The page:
3. Betting on too many games.
In the beginning, you should wager as little as possible. You should have a rigid bankroll strategy in place that creates a unit bet size that you can manage, one that won’t drain your betting budget before the midseason mark.
Some newcomers spread their budget too thin, betting every single week of a football season, for example, even if they don’t have a good or strong feeling about a line. Stick to positive expectation bets, when you can, and question every wager as though it were going to break the bank.
4. Betting from a sense of obligation.
This means betting because you feel like you have to. You honestly shouldn’t have too many emotional attachments to your bets – when you do, it may be time to consider slowing down and reconsidering the hobby altogether. Experts say that feelings of obligation are an early warning indicator for gambling dependence. This goes along with point 3 – you shouldn’t be betting if you don’t have some reason to believe you’ve got a positive expectation in place.
5. Betting on your favorites – a beloved athlete or hometown team.
Similar to betting on your emotions, betting on your favorite sets you up for unwise play. It’s hard to have a clear head about a team or athlete you’ve dedicated your life to. By the way, we’re not saying you should never bet on a team, or you should skip a real positive expectation type of sports bet just because it involves your favorite player of all time or whatever. Just be aware that wagers placed on favorites tend to be small-brain bets driven by emotions and other influences.
6. Placing bets in goofy formats (parlays, teasers, pleasers, etc.)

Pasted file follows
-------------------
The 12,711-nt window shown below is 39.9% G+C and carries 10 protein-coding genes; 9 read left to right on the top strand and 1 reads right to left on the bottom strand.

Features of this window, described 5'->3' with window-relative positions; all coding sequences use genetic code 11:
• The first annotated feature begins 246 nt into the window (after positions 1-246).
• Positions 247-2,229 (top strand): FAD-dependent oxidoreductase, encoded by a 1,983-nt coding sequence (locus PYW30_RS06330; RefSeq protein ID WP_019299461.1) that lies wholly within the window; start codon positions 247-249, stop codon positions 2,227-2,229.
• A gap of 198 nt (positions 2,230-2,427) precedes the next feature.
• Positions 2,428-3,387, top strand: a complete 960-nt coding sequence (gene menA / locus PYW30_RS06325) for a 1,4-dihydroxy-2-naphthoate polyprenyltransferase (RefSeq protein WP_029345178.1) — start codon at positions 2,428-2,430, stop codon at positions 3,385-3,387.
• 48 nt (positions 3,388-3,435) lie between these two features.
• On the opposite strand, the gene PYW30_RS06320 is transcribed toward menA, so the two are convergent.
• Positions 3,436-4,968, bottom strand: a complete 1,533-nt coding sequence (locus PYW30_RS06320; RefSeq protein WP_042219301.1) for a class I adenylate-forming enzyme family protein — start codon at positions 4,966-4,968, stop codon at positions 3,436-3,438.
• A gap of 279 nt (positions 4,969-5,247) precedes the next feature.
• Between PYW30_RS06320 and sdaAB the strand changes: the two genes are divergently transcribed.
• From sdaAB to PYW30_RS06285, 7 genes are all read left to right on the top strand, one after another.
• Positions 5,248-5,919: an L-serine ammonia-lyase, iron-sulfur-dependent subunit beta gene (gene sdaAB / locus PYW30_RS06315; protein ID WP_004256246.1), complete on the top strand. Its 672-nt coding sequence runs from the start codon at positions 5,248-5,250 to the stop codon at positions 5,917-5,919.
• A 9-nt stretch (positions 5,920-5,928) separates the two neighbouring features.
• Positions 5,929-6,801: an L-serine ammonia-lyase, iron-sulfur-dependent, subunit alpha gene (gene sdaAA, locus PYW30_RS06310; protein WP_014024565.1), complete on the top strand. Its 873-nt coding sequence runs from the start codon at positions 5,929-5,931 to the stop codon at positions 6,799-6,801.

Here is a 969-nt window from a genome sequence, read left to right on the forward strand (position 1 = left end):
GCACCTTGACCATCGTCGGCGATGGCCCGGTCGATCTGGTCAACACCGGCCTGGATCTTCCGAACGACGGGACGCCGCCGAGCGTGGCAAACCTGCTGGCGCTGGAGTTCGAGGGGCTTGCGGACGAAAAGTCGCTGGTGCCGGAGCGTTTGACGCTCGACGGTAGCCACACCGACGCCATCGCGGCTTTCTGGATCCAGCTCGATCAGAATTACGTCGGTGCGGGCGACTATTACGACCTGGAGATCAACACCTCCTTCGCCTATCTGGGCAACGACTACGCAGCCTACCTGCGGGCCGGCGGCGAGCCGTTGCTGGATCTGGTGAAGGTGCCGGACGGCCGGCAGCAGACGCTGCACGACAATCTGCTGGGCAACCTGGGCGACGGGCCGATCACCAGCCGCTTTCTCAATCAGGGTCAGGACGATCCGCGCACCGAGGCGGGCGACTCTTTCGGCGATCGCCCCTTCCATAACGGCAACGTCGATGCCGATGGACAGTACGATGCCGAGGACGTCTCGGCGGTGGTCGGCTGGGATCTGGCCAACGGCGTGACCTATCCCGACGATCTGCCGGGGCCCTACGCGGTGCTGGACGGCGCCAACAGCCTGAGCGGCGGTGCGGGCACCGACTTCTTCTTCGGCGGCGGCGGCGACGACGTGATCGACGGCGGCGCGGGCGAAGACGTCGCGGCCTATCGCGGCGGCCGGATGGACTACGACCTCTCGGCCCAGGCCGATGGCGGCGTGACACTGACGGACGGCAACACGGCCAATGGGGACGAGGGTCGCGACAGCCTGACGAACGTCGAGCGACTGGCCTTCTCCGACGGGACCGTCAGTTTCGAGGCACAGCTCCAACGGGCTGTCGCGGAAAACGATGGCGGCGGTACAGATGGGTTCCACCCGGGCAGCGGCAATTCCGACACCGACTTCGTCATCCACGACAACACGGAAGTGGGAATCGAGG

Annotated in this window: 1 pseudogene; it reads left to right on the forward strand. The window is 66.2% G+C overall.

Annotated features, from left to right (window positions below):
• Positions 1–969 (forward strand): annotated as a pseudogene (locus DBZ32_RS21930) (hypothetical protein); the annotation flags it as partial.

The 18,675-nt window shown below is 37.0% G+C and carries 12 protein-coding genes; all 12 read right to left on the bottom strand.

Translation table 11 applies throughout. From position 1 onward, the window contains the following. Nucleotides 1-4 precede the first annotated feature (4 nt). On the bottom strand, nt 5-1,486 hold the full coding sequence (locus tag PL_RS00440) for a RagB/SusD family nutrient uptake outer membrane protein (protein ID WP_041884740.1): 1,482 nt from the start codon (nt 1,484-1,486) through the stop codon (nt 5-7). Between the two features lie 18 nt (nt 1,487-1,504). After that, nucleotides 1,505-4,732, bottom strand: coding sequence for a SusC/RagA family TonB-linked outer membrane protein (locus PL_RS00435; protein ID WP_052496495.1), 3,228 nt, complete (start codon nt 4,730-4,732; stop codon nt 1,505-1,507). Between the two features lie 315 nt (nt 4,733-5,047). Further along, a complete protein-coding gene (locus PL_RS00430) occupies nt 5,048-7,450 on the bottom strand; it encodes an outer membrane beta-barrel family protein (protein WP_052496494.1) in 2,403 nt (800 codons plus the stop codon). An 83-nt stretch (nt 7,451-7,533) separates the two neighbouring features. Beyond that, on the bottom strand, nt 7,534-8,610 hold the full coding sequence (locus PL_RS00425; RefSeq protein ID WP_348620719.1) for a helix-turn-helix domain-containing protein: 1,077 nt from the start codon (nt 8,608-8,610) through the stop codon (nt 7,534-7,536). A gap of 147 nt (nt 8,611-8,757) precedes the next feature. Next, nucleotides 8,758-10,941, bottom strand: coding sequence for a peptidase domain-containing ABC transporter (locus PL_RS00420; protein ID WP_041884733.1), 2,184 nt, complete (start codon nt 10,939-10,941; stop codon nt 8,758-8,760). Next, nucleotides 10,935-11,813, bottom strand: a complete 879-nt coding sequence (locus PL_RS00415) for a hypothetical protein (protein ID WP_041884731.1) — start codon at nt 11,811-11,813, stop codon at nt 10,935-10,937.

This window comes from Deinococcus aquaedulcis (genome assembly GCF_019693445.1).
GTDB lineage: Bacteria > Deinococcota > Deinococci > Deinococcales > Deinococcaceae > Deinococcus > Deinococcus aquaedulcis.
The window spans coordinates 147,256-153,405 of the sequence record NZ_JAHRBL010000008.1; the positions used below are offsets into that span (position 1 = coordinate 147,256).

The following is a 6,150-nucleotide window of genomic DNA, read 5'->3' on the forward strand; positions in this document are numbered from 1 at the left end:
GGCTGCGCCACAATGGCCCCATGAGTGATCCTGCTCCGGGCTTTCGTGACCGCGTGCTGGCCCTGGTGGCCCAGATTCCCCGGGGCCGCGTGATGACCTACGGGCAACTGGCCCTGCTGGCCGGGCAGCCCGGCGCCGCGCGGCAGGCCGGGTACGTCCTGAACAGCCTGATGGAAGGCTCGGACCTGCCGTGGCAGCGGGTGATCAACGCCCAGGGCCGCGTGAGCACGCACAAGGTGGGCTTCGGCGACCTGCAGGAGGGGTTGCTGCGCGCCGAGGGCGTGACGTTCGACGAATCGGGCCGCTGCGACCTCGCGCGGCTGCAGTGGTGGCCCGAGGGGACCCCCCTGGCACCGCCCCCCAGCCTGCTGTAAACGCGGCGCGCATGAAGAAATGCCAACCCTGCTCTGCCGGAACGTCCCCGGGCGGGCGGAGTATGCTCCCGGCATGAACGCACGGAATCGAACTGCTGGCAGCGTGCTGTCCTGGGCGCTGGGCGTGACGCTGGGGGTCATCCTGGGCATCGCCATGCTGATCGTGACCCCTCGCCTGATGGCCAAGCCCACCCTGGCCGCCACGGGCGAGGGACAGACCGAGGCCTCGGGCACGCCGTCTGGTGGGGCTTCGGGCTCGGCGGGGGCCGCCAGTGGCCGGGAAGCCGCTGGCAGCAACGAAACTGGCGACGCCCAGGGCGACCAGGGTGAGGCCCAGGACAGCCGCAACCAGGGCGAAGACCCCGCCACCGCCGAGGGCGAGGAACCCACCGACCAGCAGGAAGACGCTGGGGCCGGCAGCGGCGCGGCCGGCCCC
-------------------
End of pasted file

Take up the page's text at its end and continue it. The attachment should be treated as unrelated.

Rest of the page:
We have no problem with parlays, teasers, pleasers and the like – for experienced gamblers. What we don’t like is seeing newcomers burnt out and bitter at our favorite pastime because they got in above their heads and lost a lot of money on an alternative betting format.
These types of wagers (parlays in particular) are popular in part because in some areas of the country they are the only legal wagers sports fans can place. These are nothing more than exotic wagers, sometimes called multi-bets, all of them offering terrible odds compared to the pay tables. These are a kind of sucker bet that should be avoided on principle.
7. Depending too much on outside influences.
At some point, to be a successful (or at least happy) sports bettor, you’ve got to learn to trust your gut. Yes, that means you have to build up a gut that you can trust. But too many newcomers sign up for newsletter after newsletter, call the “hot tip” phone lines until their credit cards bleed, and watch 24/7 sports coverage hoping for a tidbit they can turn into an edge.